The Hood To Coast Relay is going virtual.
With the COVID-19 pandemic canceling the 2020 version of the world’s largest running and walking relay race, organizers are turning to the virtual world keep runners on the road.
“This virtual event is a way for us to connect to our audience, keep everyone engaged so that the 2021 event would be spectacular,” said Dan Floyd, the chief operating officer of the Hood To Coast.
And it also gives runners who were locked out of the HTC Relay, even before the pandemic, a chance to run in 2020.
“For 20 years now, we’ve booked out the race on the opening day of registration,” Floyd said. “Last October, we registered 20,000 people for the 2020 event. On that same day, we put another 40,000 people on a waiting list for a potential spot opening, or to improve their chances (of getting into the race) the following year. Those people represent all 50 states and over 40 countries.”
The Hood To Coast Relay is a 199-mile race completed by 12-member teams from Timberline Lodge on Mt. Hood to the beach at Seaside, Ore. There is also a 130-mile Portland To Coast Relay for walkers. Both events were slated to be held on Aug. 27-28 before being canceled.
Now, competitors will be given a window from Aug. 14-29 to complete their virtual relay race. Runners can run whenever they want within that window and from wherever they are in the world. Teams can consist of the traditional 12 runners, or as few as two runners with each covering about 100 miles over a two-week period.
“We want to keep it flexible to meet people’s needs,” Floyd said. “So if you want to run a leg that is 3 or 4 miles here in Portland and your teammate wants to run 10 or 12 miles in The Netherlands, we can put that combination together. As long as the total miles completed by the team is 199, you’ve completed the Hood To Coast.”
Once runners are registered for the virtual Hood To Coast, they will be given access to a special app that monitors the time and distance run by each team member.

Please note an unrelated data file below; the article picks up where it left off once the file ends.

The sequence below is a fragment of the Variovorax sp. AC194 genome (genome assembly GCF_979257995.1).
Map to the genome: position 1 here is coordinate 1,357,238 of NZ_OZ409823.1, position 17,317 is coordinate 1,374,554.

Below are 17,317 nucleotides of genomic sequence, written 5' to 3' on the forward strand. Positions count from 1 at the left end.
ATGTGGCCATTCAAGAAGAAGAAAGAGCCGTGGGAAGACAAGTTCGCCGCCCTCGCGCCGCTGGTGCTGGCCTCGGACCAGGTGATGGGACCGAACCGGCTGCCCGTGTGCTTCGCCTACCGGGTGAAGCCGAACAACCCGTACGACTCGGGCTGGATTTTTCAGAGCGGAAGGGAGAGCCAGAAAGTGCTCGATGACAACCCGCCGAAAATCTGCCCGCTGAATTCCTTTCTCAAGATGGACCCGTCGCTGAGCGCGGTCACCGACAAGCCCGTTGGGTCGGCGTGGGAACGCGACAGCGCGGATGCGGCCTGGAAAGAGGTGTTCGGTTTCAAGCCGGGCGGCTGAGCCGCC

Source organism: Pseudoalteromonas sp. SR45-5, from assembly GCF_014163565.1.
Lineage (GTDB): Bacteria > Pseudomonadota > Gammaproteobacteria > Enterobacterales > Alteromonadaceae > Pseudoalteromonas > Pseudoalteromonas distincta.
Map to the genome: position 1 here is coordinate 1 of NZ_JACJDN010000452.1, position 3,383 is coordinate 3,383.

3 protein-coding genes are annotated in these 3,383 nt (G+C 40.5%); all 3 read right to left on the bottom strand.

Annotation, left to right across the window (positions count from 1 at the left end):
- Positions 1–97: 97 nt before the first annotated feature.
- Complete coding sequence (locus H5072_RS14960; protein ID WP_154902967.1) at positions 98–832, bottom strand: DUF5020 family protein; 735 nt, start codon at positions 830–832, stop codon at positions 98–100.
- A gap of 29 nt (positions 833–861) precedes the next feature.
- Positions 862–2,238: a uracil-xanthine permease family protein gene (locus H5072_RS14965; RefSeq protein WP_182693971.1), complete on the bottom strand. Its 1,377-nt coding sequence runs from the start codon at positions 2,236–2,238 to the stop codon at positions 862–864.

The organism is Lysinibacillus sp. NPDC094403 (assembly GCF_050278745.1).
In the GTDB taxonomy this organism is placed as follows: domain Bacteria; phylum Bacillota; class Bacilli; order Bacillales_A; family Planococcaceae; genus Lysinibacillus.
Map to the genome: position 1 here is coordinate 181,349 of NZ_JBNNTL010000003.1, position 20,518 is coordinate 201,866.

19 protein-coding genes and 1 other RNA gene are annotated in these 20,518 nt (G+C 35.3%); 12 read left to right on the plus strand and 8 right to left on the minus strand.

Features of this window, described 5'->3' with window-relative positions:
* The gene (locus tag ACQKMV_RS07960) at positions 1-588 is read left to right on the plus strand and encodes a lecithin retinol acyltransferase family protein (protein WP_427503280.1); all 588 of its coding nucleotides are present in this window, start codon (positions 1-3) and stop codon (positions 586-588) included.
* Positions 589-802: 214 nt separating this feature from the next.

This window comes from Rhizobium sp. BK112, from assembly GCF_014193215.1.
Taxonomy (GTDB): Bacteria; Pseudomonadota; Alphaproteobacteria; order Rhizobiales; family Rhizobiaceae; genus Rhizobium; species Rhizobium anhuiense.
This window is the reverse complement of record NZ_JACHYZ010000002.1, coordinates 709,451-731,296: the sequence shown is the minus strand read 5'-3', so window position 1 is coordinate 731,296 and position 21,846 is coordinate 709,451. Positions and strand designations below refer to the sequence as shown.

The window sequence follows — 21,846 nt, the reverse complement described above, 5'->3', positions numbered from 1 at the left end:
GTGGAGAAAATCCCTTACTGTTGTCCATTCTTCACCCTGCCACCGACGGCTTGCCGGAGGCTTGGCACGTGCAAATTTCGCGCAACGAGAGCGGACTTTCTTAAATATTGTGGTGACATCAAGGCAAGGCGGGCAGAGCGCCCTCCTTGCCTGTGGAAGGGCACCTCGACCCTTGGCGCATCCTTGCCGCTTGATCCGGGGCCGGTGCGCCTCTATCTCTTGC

“Then once I’m done with my leg, I just swipe and it shows I’ve completed my leg, then alerts the next runner on my team it’s time to complete their run,” Floyd said. “It doesn’t matter where you are or where you go. You just complete your miles, then swipe and it goes to the next person.”
And since there is a two-week window for completion, the next runner is not obligated to start running immediately after the previous runner’s leg is completed.
However, Floyd said there are some teams that intend to do just that.
In a normal Hood To Coast, each runner on a team completes three legs each ranging from four to seven miles in length. The entire race can take 20 to 30 hours to complete.
“We still have teams that we are hearing from that are still going to run it as close to normal,” Floyd said. “They are going to get together as a squad, run their legs in succession and live all those unpleasant parts of the Hood-to-Coast experience, like not sleeping or running at night.”
In fact, the Hood To Coast Virtual Festival will include contests in which teams can earn points for wearing costumes, decorating a team van or even for sleeping on the ground.
“It sounds crazy, but we will have a lot of people who will do that,” Floyd said. “Part of the Hood To Coast experience is that it can be miserable at times. When I ran it, I hated every minute of it, and I loved every minute of it.”
Floyd said every team that was registered for the 2020 Hood To Coast has been automatically registered for the 2021 event. Those registered runners also can participate in the virtual 2020 relay for free.
Runners who are not registered for the 2020 live event can enter the virtual event for a fee of $35 per runner. Registration remains open and can be completed at hoodtocoast.com.
Floyd said he expects 1,000 runners to participate in the virtual Hood To Coast with the overwhelming number of runners being those who were planning to compete in the live event in 2020.
“We’re not trying to make money off this event,” Floyd said. “It would be impossible to make money off an event like this. We’re just looking to keep people engaged. And it just reminds them that during a time like this, it’s important to keep running and keep walking.”
And don’t forget to swipe.